making royal icing
For the royal icing, beat half of the icing sugar with the egg white. Then add the rest of the sugar and beat until stiff peaks form.
royal icing
When you want to make a gingerbread house, bake all the pieces of the template and then stick them together with royal icing. Use glasses or tins to prop up the pieces until the royal icing has set.
gingerbread house in the making
I thought my gingerbread house was quite stable. I removed the props and it seemed to hold. But one minute after it collapsed.
gingerbread house collapsing
First one part and then the rest.
gingerbread house collapsed
So I rolled out the rest of the dough – luckily I had some leftovers – and cut out cookies with a cookie cutter. At this point, I did not even feel like attempting to cut out a gingerbread man by hand.
gingerbread cookies
Bake the cookies and then decorate them as you wish. I stuck on the coloured sugar pieces meant for the house with a bit of royal icing.

Please tell me, if anybody of you ever managed to make a gingerbread house.

Wednesday, 11 November 2015

#Empirekred - the place to be

Why I have joined Empire.Kred and its Leaders


I consider myself a professional writer. With two awards for published cookbooks and numerous publications in newspapers and magazines you could call me fairly successful.

However, my social media presence left a lot to be desired. I had plenty of friends on Facebook, but all my post never seemed to attract any attention.

Then a friend sent me the invitation to Empire Avenue, how it was called then. That was in February. Since then, my social media activity has skyrocketed.

I near the 1.000 mark on Twitter and my Facebook page. Now I know that I can get more than 10 likes for a Facebook post if I really want to.

How? Thanks to Empire.Kred and its missions. When I create a new post, I advertise it on Empire.Kred with a mission and people are drawn to my Facebook page – or wherever I invite them to go. The best: It does not cost me a penny.

A few months ago, the owners of Empire Avenue changed. Although Empire Avenue had loyal supporters, it did not create the expected revenue.

With Empire.Kred, there is hope now. The people behind the Kred imperium belong to Peoplebrowser, a fairly successful enterprise with money to spend.

At this point, I wonder, why Empire.Kred is still not making money. It is the most useful tool for social media that I have come across.

Among its members you find first class social media experts – and they are all willing to give you a hand.

I have joined Leaders, the elite community of Empire.Kred, because I loved the supportive spirit present in the Empire.

Come and join us, you will not regret it.

Friday, 23 October 2015

Millet Heaps

Dear all,

At the moment, my body hovers at a crucial point: I still have to lose a bit of the holiday weight and I need to do it now, before the Christmas and new years celebrations hit again. Do you also know these cycles? Luckily, it is only a matter of a few pounds…

I am always interested in news about weight loss. The number of diets never ceases to amaze me – and the number of people following and swearing on them. In this newsletter I want to have a closer look at two popular diets that have cropped up recently: alkaline and paleo diet.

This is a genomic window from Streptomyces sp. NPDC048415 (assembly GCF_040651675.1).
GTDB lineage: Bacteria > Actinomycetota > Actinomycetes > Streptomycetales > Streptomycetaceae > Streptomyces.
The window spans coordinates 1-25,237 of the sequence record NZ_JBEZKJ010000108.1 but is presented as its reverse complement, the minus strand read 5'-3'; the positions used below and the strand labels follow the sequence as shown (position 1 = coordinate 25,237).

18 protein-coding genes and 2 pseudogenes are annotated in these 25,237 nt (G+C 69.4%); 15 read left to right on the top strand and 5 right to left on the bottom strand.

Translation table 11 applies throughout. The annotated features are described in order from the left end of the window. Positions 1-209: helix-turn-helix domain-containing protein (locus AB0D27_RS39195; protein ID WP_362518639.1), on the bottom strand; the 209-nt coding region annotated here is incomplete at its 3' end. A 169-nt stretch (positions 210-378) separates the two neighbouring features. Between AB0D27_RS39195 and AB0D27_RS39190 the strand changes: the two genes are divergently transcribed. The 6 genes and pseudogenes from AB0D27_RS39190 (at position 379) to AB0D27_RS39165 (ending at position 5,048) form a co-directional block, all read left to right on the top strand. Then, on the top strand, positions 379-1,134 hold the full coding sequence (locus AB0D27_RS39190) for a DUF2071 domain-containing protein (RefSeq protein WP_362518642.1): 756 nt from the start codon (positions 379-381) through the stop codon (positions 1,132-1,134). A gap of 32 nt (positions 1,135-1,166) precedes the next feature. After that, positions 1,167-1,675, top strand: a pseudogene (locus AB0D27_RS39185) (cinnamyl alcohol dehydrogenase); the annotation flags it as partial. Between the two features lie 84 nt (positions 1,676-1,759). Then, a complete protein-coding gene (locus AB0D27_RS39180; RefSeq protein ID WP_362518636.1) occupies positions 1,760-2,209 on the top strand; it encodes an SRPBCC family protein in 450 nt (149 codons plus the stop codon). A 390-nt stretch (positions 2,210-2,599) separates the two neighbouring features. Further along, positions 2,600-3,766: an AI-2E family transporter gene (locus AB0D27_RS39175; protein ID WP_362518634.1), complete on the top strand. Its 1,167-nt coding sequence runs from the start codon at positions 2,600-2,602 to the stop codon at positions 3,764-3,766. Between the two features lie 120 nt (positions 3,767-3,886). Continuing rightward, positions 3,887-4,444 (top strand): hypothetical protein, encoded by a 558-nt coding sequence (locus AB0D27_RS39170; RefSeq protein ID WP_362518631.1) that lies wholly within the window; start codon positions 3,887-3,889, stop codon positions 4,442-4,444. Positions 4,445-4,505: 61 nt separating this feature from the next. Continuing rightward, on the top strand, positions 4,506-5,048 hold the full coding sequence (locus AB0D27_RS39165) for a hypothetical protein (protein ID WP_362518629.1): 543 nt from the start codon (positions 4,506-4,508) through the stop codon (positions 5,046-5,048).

For the purpose of weight loss I usually turn to high fibre food. In combination with avoiding sugar and alcohol I usually succeed in maintaining my figure.

This month, a friend of mine inspired me because she cured her stomach ulcer with alkaline food. This reminded me of millet, the only grain with alkalizing properties. Recently, I have found organic millet in many supermarkets. What better way than to use it in a healthy snack?

I call this recipe millet heaps because of their look. The added vegetables deliver vitamins and phytonutrients and keep the heaps moist inside. The crunchy exterior is reached by baking them on a cookie tray laced with plenty of olive oil. You can serve millet heaps as a healthy snack, a light meal with a salad at the side or a guilt-free addition to a Thanksgiving dinner.

This recipe ticks all the boxes of the alkaline diet but does little for the paleo lovers. Hard core paleo fans consider millet as poison.

Like always, I listen to my body. I like millet. It tastes great and keeps my insides running smoothly. These millet heaps are so easy to make, you can call them fool proof.

Wishing you happy cooking, always!

Kornelia Santoro with family
Millet Heaps
millet heaps
Ingredients (for 20 pieces):
  • 1 cup millet
  • 4 tablespoons whole-wheat flour
  • 1 medium zucchini
  • 1 medium carrot
  • 3 eggs
  • 6 tablespoons olive oil
  • 3 big cloves garlic
  • 1 tablespoon ground cumin
  • 1 tablespoon ground cardamon
  • 1 tablespoon ground turmeric
  • salt
  • pepper

Place the millet with double the amount of water and one teaspoon salt into a pot.

millet in pot
Bring it to a boil and let it simmer until the millet has absorbed all the water. This takes 10 to 15 minutes.
cooked millet
Clean and skin the carrot. Wash the zucchini. Grate them into a big mixing bowl.
grating vegetables
Add the spices, the crushed garlic, the eggs, the whole-wheat flour and the millet. Mix everything well and season with salt and pepper.
millet mixtures
Spread olive oil over a cookie tray and place heaps of the millet mix onto the tray. I use an ice cream scoop for this job.
forming millet heaps
Place into the oven and bake for 45 minutes at 200 degrees Celsius.
millet heaps baking
If you use a gas oven, turn them after half an hour to get them crunchy all around. If you use an electric oven, this might not be necessary. Enjoy.